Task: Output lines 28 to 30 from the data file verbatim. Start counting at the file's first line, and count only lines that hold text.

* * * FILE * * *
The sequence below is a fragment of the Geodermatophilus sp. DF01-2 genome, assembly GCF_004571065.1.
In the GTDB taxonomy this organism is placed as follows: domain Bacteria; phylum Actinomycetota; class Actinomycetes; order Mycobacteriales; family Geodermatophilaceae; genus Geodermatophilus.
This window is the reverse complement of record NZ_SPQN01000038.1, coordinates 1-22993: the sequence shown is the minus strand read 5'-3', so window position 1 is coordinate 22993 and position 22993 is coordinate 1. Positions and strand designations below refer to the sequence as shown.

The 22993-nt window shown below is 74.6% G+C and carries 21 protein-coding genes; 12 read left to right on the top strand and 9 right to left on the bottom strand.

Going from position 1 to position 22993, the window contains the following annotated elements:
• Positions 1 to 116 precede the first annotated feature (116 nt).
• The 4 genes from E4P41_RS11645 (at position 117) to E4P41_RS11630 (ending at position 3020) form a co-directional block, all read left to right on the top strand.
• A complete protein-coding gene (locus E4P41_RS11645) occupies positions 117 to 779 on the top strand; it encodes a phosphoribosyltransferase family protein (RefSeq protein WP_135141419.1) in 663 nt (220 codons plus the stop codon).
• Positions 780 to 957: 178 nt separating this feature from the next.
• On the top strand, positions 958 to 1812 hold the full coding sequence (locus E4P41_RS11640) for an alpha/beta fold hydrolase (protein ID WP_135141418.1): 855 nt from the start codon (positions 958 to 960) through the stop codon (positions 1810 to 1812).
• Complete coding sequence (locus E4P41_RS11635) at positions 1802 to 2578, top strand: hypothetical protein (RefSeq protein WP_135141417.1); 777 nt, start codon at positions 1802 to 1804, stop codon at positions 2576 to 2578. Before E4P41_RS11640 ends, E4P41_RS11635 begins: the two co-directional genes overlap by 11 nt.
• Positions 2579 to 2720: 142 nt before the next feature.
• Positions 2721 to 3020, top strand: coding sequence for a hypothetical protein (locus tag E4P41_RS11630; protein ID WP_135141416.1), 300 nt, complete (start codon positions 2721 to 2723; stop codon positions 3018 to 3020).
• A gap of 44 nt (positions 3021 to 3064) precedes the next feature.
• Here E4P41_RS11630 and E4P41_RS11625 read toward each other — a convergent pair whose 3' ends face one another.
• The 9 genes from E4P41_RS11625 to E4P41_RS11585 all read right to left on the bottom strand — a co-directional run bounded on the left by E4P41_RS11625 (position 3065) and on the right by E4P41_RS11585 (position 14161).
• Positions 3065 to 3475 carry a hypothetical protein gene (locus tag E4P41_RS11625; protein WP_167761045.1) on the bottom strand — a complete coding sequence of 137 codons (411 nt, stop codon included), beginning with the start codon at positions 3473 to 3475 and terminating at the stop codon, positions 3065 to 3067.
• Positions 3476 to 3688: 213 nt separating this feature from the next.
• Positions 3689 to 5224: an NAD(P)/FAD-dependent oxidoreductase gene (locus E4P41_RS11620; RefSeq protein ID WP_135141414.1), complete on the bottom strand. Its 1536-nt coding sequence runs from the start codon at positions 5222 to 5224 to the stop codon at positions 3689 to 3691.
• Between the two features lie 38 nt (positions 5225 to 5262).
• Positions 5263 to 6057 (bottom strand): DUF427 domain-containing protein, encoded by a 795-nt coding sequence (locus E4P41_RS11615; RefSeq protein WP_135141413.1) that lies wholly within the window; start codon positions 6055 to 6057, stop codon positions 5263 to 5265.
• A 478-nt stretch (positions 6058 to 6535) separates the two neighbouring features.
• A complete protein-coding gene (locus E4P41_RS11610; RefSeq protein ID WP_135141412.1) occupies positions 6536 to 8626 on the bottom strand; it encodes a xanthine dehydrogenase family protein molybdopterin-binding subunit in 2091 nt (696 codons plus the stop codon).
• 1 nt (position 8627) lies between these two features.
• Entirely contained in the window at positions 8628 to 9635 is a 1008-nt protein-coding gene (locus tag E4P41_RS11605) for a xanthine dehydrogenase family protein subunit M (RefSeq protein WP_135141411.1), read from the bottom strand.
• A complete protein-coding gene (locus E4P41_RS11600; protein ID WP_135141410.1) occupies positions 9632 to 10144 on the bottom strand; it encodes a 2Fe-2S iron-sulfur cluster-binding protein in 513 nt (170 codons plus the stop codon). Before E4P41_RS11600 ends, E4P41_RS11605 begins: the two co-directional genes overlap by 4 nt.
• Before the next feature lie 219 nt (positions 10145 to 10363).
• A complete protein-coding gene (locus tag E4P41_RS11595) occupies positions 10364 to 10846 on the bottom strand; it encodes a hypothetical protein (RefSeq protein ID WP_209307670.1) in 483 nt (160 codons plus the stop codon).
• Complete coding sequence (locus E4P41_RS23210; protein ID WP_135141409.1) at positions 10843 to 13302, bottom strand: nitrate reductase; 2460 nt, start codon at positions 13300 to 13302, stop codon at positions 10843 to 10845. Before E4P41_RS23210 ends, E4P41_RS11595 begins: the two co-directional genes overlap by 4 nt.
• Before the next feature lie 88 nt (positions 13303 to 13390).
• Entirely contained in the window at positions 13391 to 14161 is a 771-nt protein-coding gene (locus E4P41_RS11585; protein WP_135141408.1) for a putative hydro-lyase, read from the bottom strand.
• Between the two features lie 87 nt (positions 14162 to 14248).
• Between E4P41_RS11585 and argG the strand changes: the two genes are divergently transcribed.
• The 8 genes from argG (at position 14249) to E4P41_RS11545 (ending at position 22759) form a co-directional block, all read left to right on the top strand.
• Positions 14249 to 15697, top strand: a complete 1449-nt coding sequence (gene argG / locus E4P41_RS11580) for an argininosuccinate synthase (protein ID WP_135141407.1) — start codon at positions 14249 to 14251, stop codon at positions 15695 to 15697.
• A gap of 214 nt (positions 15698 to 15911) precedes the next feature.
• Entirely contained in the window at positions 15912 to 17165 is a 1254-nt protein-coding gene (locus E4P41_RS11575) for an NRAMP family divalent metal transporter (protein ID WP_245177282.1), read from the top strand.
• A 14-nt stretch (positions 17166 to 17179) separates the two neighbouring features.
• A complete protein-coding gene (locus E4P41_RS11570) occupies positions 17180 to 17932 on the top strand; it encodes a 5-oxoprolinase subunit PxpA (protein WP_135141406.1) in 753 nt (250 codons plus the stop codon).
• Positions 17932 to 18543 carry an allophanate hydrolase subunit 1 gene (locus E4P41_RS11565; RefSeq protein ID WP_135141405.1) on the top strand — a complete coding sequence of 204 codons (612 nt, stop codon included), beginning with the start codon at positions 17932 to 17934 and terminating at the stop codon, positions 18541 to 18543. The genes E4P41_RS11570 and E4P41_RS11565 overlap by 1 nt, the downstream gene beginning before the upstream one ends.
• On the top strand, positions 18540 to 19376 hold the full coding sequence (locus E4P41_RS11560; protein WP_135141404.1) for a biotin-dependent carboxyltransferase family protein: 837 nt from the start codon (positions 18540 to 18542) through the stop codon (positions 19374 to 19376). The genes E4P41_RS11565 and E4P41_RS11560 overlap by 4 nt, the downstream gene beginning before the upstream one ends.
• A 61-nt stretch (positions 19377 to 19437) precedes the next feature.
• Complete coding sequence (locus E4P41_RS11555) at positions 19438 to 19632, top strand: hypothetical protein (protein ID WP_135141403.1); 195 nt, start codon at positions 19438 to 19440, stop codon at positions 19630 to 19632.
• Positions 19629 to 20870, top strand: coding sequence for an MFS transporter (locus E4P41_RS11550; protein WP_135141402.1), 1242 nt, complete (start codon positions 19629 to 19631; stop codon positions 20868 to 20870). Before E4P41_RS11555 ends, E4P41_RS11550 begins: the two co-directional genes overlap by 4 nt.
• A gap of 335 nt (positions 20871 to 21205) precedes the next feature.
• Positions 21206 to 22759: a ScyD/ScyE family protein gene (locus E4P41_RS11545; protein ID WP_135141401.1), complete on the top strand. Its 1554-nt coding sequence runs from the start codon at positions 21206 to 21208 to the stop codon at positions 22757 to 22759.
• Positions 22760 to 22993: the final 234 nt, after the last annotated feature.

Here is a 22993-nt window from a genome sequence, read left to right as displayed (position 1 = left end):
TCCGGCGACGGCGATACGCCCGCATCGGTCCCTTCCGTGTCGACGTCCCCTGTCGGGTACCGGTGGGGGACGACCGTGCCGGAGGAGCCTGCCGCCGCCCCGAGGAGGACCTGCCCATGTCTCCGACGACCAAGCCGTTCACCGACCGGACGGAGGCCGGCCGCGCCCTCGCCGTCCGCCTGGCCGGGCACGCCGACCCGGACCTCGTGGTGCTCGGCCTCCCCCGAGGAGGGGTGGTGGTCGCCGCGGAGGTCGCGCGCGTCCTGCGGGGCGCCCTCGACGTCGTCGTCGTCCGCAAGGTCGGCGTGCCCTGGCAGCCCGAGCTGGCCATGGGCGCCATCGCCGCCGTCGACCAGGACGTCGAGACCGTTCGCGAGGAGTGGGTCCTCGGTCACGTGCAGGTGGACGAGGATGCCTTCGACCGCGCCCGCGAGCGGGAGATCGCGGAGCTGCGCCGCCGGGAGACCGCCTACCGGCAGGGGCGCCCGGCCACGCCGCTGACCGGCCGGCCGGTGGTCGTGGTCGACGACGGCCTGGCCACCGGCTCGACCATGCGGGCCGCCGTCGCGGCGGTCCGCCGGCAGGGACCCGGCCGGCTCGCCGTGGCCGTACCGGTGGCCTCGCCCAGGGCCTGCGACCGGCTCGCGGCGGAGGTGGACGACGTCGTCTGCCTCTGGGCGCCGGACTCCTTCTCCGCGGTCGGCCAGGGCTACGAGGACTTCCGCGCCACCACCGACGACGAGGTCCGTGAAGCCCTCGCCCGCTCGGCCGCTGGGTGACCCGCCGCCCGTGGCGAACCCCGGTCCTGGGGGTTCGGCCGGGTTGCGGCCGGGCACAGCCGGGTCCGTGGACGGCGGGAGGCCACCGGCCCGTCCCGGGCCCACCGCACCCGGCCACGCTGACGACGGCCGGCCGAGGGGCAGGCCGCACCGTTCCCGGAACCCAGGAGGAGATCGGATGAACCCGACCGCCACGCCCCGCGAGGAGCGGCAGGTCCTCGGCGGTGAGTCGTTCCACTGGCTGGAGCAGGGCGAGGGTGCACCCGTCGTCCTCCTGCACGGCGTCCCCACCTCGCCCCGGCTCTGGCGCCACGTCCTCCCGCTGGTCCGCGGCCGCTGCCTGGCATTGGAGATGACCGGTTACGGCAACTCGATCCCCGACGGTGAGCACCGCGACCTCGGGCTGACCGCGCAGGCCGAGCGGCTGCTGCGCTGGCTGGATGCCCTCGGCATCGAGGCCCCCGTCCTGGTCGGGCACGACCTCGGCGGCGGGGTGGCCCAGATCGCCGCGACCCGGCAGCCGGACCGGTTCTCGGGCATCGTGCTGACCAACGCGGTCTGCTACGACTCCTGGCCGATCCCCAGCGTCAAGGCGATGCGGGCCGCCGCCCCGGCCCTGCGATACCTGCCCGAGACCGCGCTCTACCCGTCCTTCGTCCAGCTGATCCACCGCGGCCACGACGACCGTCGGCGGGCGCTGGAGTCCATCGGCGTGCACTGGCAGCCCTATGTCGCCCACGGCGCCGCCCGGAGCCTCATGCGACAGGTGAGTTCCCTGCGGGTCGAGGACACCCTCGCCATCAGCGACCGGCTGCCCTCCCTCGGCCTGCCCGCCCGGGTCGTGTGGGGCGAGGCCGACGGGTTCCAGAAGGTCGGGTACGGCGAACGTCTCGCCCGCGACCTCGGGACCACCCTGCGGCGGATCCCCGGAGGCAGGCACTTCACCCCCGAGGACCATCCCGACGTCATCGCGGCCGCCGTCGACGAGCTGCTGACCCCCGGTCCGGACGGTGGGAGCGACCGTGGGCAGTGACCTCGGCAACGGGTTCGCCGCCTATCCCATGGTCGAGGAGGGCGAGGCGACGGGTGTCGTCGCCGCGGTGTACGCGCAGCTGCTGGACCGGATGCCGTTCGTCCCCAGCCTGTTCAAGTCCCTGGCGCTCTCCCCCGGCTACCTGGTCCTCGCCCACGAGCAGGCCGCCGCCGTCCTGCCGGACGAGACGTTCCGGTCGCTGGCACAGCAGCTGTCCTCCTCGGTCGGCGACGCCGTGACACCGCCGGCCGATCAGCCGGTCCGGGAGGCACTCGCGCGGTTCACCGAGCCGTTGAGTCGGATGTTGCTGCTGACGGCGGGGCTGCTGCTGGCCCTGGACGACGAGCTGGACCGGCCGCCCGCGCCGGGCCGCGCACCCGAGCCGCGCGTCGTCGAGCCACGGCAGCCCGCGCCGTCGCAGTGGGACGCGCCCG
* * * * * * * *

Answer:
• A complete protein-coding gene (locus tag E4P41_RS11595) occupies positions 10364 to 10846 on the bottom strand; it encodes a hypothetical protein (RefSeq protein ID WP_209307670.1) in 483 nt (160 codons plus the stop codon).
• Complete coding sequence (locus E4P41_RS23210; protein ID WP_135141409.1) at positions 10843 to 13302, bottom strand: nitrate reductase; 2460 nt, start codon at positions 13300 to 13302, stop codon at positions 10843 to 10845. Before E4P41_RS23210 ends, E4P41_RS11595 begins: the two co-directional genes overlap by 4 nt.
• Before the next feature lie 88 nt (positions 13303 to 13390).